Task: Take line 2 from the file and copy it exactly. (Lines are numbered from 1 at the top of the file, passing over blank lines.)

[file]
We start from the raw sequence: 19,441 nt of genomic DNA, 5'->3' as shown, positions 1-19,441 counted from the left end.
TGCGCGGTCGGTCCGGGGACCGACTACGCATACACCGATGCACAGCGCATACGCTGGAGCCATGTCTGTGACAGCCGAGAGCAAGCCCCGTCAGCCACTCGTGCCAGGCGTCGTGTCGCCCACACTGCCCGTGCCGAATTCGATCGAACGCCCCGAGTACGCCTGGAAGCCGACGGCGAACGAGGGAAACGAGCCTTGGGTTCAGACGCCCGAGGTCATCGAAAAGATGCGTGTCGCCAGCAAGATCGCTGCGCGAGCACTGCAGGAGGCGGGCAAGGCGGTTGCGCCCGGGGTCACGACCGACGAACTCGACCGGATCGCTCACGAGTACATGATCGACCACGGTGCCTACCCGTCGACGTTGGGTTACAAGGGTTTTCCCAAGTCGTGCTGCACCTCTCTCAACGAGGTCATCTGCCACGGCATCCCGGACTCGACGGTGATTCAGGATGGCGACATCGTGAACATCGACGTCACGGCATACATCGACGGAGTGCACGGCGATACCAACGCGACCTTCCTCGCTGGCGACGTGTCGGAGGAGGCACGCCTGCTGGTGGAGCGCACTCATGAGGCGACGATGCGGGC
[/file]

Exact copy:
TGCGCGGTCGGTCCGGGGACCGACTACGCATACACCGATGCACAGCGCATACGCTGGAGCCATGTCTGTGACAGCCGAGAGCAAGCCCCGTCAGCCACTCGTGCCAGGCGTCGTGTCGCCCACACTGCCCGTGCCGAATTCGATCGAACGCCCCGAGTACGCCTGGAAGCCGACGGCGAACGAGGGAAACGAGCCTTGGGTTCAGACGCCCGAGGTCATCGAAAAGATGCGTGTCGCCAGCAAGATCGCTGCGCGAGCACTGCAGGAGGCGGGCAAGGCGGTTGCGCCCGGGGTCACGACCGACGAACTCGACCGGATCGCTCACGAGTACATGATCGACCACGGTGCCTACCCGTCGACGTTGGGTTACAAGGGTTTTCCCAAGTCGTGCTGCACCTCTCTCAACGAGGTCATCTGCCACGGCATCCCGGACTCGACGGTGATTCAGGATGGCGACATCGTGAACATCGACGTCACGGCATACATCGACGGAGTGCACGGCGATACCAACGCGACCTTCCTCGCTGGCGACGTGTCGGAGGAGGCACGCCTGCTGGTGGAGCGCACTCATGAGGCGACGATGCGGGC